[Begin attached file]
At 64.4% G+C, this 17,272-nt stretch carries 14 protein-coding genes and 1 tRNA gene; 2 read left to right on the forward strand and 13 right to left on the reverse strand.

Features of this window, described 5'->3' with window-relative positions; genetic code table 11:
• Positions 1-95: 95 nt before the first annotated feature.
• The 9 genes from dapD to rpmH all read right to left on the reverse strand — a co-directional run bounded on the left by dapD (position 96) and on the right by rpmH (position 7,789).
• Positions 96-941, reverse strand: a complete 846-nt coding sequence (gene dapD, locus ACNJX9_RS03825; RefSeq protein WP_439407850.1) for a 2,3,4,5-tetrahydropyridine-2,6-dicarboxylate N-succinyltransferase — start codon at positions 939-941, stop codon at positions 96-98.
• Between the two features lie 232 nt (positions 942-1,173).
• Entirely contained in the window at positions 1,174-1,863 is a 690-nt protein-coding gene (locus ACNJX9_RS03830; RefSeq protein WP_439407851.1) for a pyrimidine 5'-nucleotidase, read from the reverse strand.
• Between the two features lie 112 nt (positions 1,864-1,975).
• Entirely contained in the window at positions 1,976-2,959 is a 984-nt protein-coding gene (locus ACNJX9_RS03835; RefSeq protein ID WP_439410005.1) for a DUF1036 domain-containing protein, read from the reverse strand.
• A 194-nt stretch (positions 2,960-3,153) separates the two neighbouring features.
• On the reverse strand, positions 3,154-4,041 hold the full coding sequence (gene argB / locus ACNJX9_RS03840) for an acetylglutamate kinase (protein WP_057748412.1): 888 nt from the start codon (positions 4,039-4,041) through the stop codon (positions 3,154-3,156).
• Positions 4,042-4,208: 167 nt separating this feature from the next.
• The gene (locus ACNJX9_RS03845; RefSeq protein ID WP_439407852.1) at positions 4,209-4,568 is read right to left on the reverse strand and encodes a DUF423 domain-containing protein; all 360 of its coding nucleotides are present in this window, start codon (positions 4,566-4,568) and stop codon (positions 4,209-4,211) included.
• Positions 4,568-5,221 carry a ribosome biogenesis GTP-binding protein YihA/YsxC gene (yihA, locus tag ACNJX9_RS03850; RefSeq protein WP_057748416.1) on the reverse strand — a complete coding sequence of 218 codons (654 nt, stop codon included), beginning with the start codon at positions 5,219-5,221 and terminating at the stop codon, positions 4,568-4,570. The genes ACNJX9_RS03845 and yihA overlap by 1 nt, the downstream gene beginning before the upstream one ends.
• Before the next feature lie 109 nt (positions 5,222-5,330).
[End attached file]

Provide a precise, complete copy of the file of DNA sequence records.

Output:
At 64.4% G+C, this 17,272-nt stretch carries 14 protein-coding genes and 1 tRNA gene; 2 read left to right on the forward strand and 13 right to left on the reverse strand.

Features of this window, described 5'->3' with window-relative positions; genetic code table 11:
• Positions 1-95: 95 nt before the first annotated feature.
• The 9 genes from dapD to rpmH all read right to left on the reverse strand — a co-directional run bounded on the left by dapD (position 96) and on the right by rpmH (position 7,789).
• Positions 96-941, reverse strand: a complete 846-nt coding sequence (gene dapD, locus ACNJX9_RS03825; RefSeq protein WP_439407850.1) for a 2,3,4,5-tetrahydropyridine-2,6-dicarboxylate N-succinyltransferase — start codon at positions 939-941, stop codon at positions 96-98.
• Between the two features lie 232 nt (positions 942-1,173).
• Entirely contained in the window at positions 1,174-1,863 is a 690-nt protein-coding gene (locus ACNJX9_RS03830; RefSeq protein WP_439407851.1) for a pyrimidine 5'-nucleotidase, read from the reverse strand.
• Between the two features lie 112 nt (positions 1,864-1,975).
• Entirely contained in the window at positions 1,976-2,959 is a 984-nt protein-coding gene (locus ACNJX9_RS03835; RefSeq protein ID WP_439410005.1) for a DUF1036 domain-containing protein, read from the reverse strand.
• A 194-nt stretch (positions 2,960-3,153) separates the two neighbouring features.
• On the reverse strand, positions 3,154-4,041 hold the full coding sequence (gene argB / locus ACNJX9_RS03840) for an acetylglutamate kinase (protein WP_057748412.1): 888 nt from the start codon (positions 4,039-4,041) through the stop codon (positions 3,154-3,156).
• Positions 4,042-4,208: 167 nt separating this feature from the next.
• The gene (locus ACNJX9_RS03845; RefSeq protein ID WP_439407852.1) at positions 4,209-4,568 is read right to left on the reverse strand and encodes a DUF423 domain-containing protein; all 360 of its coding nucleotides are present in this window, start codon (positions 4,566-4,568) and stop codon (positions 4,209-4,211) included.
• Positions 4,568-5,221 carry a ribosome biogenesis GTP-binding protein YihA/YsxC gene (yihA, locus tag ACNJX9_RS03850; RefSeq protein WP_057748416.1) on the reverse strand — a complete coding sequence of 218 codons (654 nt, stop codon included), beginning with the start codon at positions 5,219-5,221 and terminating at the stop codon, positions 4,568-4,570. The genes ACNJX9_RS03845 and yihA overlap by 1 nt, the downstream gene beginning before the upstream one ends.
• Before the next feature lie 109 nt (positions 5,222-5,330).